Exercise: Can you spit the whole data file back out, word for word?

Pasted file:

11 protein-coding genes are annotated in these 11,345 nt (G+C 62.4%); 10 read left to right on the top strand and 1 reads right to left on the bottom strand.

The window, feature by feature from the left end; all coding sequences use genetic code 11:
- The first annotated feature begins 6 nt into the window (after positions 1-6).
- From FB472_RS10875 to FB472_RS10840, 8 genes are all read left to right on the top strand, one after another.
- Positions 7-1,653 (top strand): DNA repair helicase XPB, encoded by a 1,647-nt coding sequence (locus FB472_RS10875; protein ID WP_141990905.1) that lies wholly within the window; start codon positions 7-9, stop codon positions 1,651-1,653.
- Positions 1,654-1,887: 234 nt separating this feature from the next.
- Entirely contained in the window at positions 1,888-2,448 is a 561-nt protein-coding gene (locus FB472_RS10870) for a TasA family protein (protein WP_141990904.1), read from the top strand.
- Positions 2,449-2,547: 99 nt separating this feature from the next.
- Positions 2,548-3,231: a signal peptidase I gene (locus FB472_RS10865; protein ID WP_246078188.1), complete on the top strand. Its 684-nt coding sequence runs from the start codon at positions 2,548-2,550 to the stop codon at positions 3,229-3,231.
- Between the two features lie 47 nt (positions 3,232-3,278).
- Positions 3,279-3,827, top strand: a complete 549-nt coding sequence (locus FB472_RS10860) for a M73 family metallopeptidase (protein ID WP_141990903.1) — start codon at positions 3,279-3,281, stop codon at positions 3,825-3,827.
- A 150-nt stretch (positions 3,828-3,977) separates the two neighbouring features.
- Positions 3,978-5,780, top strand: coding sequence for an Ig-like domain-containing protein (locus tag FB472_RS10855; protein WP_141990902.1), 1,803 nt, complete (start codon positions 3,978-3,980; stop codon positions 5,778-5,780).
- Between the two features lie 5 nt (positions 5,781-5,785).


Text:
11 protein-coding genes are annotated in these 11,345 nt (G+C 62.4%); 10 read left to right on the top strand and 1 reads right to left on the bottom strand.

The window, feature by feature from the left end; all coding sequences use genetic code 11:
- The first annotated feature begins 6 nt into the window (after positions 1-6).
- From FB472_RS10875 to FB472_RS10840, 8 genes are all read left to right on the top strand, one after another.
- Positions 7-1,653 (top strand): DNA repair helicase XPB, encoded by a 1,647-nt coding sequence (locus FB472_RS10875; protein ID WP_141990905.1) that lies wholly within the window; start codon positions 7-9, stop codon positions 1,651-1,653.
- Positions 1,654-1,887: 234 nt separating this feature from the next.
- Entirely contained in the window at positions 1,888-2,448 is a 561-nt protein-coding gene (locus FB472_RS10870) for a TasA family protein (protein WP_141990904.1), read from the top strand.
- Positions 2,449-2,547: 99 nt separating this feature from the next.
- Positions 2,548-3,231: a signal peptidase I gene (locus FB472_RS10865; protein ID WP_246078188.1), complete on the top strand. Its 684-nt coding sequence runs from the start codon at positions 2,548-2,550 to the stop codon at positions 3,229-3,231.
- Between the two features lie 47 nt (positions 3,232-3,278).
- Positions 3,279-3,827, top strand: a complete 549-nt coding sequence (locus FB472_RS10860) for a M73 family metallopeptidase (protein ID WP_141990903.1) — start codon at positions 3,279-3,281, stop codon at positions 3,825-3,827.
- A 150-nt stretch (positions 3,828-3,977) separates the two neighbouring features.
- Positions 3,978-5,780, top strand: coding sequence for an Ig-like domain-containing protein (locus tag FB472_RS10855; protein WP_141990902.1), 1,803 nt, complete (start codon positions 3,978-3,980; stop codon positions 5,778-5,780).
- Between the two features lie 5 nt (positions 5,781-5,785).